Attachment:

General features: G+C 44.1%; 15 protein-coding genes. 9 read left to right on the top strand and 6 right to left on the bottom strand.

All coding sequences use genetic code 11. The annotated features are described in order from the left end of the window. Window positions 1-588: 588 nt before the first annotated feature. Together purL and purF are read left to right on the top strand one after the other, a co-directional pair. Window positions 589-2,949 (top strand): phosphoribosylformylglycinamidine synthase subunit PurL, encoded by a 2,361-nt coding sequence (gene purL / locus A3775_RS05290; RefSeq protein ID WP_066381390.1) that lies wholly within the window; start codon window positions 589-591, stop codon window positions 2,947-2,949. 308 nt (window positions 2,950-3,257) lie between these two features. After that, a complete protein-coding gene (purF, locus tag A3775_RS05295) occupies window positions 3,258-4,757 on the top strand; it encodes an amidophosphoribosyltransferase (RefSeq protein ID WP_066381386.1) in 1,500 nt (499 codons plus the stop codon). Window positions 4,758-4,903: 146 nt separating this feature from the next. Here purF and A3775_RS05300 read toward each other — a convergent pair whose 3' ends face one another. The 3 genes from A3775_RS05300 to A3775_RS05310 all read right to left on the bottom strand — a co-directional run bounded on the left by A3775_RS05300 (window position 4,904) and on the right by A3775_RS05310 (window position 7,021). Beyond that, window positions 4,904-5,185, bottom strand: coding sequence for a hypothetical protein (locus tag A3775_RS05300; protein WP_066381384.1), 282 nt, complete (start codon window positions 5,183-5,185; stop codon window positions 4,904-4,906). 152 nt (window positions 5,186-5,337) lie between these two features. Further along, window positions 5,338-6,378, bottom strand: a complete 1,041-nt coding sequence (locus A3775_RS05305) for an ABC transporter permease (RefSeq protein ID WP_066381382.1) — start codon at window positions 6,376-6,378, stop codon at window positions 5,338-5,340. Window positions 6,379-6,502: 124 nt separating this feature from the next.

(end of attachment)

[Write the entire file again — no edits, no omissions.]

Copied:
General features: G+C 44.1%; 15 protein-coding genes. 9 read left to right on the top strand and 6 right to left on the bottom strand.

All coding sequences use genetic code 11. The annotated features are described in order from the left end of the window. Window positions 1-588: 588 nt before the first annotated feature. Together purL and purF are read left to right on the top strand one after the other, a co-directional pair. Window positions 589-2,949 (top strand): phosphoribosylformylglycinamidine synthase subunit PurL, encoded by a 2,361-nt coding sequence (gene purL / locus A3775_RS05290; RefSeq protein ID WP_066381390.1) that lies wholly within the window; start codon window positions 589-591, stop codon window positions 2,947-2,949. 308 nt (window positions 2,950-3,257) lie between these two features. After that, a complete protein-coding gene (purF, locus tag A3775_RS05295) occupies window positions 3,258-4,757 on the top strand; it encodes an amidophosphoribosyltransferase (RefSeq protein ID WP_066381386.1) in 1,500 nt (499 codons plus the stop codon). Window positions 4,758-4,903: 146 nt separating this feature from the next. Here purF and A3775_RS05300 read toward each other — a convergent pair whose 3' ends face one another. The 3 genes from A3775_RS05300 to A3775_RS05310 all read right to left on the bottom strand — a co-directional run bounded on the left by A3775_RS05300 (window position 4,904) and on the right by A3775_RS05310 (window position 7,021). Beyond that, window positions 4,904-5,185, bottom strand: coding sequence for a hypothetical protein (locus tag A3775_RS05300; protein WP_066381384.1), 282 nt, complete (start codon window positions 5,183-5,185; stop codon window positions 4,904-4,906). 152 nt (window positions 5,186-5,337) lie between these two features. Further along, window positions 5,338-6,378, bottom strand: a complete 1,041-nt coding sequence (locus A3775_RS05305) for an ABC transporter permease (RefSeq protein ID WP_066381382.1) — start codon at window positions 6,376-6,378, stop codon at window positions 5,338-5,340. Window positions 6,379-6,502: 124 nt separating this feature from the next.